11 of 11 people found the following review helpful
Cultural history of Anglo Irish relations,
This review is from: Castle Rackrent (Oxford World's Classics) (Paperback)
A social satire on Anglo-Irish relations during early nineteenth century, the asks the qustion 'What is is to be Irish'? A period of great social turmoil between the two countries heightened by the industrial revolution's impression on the working classes in England, the novel sees the author navigating through a difficult minefield writing an Irish catholic narrator for an English market place! The Anglo-Irish Rackrent landlords claim an Irish Catholic heritage, but forfeit that personal history for the ephemeral run of the estate. The disenfranchised tenant farmers are forced to yield their produce to support the Rackrents' absurd behaviours. In the middle of this dynamic stand the novel's two most developed and challenging characters, Sir Condy Rackrent and Jason McQuirk, Thady's son. Raised in identical circumstances, these two leave open to question the ultimate judgment on the future of Ireland; With Condy as a new line of Irish aristocracy or Jason, representing the model for the 'British' assimilated Irishman.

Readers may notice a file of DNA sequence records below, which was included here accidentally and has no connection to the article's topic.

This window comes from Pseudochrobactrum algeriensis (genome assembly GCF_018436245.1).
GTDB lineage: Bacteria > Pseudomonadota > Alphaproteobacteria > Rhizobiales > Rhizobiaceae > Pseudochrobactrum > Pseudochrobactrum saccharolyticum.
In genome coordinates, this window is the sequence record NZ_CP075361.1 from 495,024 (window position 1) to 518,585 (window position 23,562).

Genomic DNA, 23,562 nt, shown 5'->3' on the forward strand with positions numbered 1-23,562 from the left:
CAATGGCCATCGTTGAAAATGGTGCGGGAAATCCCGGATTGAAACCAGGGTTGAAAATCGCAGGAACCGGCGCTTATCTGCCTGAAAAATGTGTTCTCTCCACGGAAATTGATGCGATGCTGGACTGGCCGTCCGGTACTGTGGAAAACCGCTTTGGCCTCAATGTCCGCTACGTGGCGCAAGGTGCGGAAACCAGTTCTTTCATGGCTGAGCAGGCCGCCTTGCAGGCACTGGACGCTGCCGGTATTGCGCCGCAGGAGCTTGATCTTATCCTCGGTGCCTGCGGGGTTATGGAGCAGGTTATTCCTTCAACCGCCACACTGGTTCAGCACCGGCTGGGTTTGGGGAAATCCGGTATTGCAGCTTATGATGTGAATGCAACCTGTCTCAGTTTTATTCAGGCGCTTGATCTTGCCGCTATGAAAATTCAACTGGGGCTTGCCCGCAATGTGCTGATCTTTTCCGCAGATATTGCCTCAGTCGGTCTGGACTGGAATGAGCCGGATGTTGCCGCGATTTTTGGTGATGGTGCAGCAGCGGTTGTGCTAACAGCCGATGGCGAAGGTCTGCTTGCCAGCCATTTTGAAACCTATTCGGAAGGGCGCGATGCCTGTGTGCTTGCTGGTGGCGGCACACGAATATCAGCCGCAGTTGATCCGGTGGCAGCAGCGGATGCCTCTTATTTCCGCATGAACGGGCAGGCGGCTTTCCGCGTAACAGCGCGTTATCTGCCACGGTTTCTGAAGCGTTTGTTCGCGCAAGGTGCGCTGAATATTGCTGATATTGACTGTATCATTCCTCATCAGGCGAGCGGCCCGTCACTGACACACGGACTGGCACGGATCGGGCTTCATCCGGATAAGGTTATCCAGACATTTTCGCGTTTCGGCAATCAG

Edgeworth carefully navigates herself around the novel opening the question of Irishness to the English reader without alienating either audience through the use of a glossary and internal footnotes which are devices used to try and neutralize the foreignness and threat of the Irish for Edgeworth's intended English audience, and allow us also an attempt also to understand this position of 'Irishness'.
This book is truly a classic piece of social satire that should not be overlooked byt anybody wishing to learn more about the history of Anglo-Irish relations.